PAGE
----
23/02/2017 08:59 GMT | Updated 23/02/2017 16:16 GMT

BBC Newsnight Comments From Oxford Academic Prompts Labour MPs To Fight Back

He claimed there are 'no working class people as MPs any more'.

Labour MPs have hit back after an academic claimed there are “no working class MPs any more”.

Speaking during a BBC Newsnight special on the Stoke-on-Trent by-election on Wednesday evening, University of Oxford professor Geoff Evans was asked about political alienation.

Evans, who grew up in Stoke, said that he blamed politicians for this, saying: “People have ignored, say, class divisions, they’ve pretended they either don’t matter any more.

“What’s actually changed is not the class divisions in our society, the inequalities, it’s what politicians offer.

Labour MPs took umbrage with Geoff Evans' comments

“I do have to, to some degree, put the blame on Labour on this one, because in the 90s in particular they were so keen to appeal to an affluent middle class electoral base, they distanced themselves as much as they possibly could. 

“Basically there are no working class people as MPs any more, the intake has almost disappeared.

“The rhetoric adopted by Labour, say by Blair, was very much chosen to be acceptable.”

A number of Labour MPs were quick to hit back at Evans, with Leicester South MP Jonathan Ashworth labelling his comments “patronising garbage”...

The claim also attracted criticism from a wider audience...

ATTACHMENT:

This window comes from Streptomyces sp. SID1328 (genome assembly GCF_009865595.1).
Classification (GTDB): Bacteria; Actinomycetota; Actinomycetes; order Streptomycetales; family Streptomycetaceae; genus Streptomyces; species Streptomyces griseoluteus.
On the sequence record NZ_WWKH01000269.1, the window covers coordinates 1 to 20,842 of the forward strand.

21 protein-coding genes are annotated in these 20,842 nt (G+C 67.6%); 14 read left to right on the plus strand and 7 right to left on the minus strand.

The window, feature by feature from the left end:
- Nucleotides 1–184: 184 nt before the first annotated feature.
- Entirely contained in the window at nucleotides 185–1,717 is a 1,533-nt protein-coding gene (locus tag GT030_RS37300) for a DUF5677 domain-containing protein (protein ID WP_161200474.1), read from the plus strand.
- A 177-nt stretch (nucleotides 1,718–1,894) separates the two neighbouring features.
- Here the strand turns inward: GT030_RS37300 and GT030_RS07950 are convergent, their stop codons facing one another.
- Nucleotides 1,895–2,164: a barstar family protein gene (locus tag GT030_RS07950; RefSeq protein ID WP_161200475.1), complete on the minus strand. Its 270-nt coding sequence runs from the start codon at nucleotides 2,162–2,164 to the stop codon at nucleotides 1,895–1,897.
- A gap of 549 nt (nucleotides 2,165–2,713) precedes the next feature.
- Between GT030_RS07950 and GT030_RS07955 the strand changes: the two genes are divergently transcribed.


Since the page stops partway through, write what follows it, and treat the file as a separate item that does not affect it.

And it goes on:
But despite this, it seemed that some, including the Leave.EU campaign, agreed.

Evans told The Huffington Post UK: “The data used in our new book, ‘The New Politics of Class’, shows there are now far fewer Labour MPs who had working class jobs before they entered parliament.

“The figure has fallen dramatically from around 40% in 1959  to less than 10% in 2015.

“Labour are not alone in this respect. MPs from mainstream UK political parties are overwhelmingly people who have no experience of having been in working class jobs. In this respect, the findings show Labour has become more similar to other mainstream parties.”

Labour has received some criticism for the make up of their membership base which increased massively in the wake of Jeremy Corbyn’s leadership victory.

Last year an internal analysis found a disproportionate number were “high-status city dwellers” pursuing well-paid jobs, not the working class voters traditionally represented by Labour.

In fact Labour is now the third most popular party amongst working class voters, behind Ukip and the Tories for what could be the first time in its history.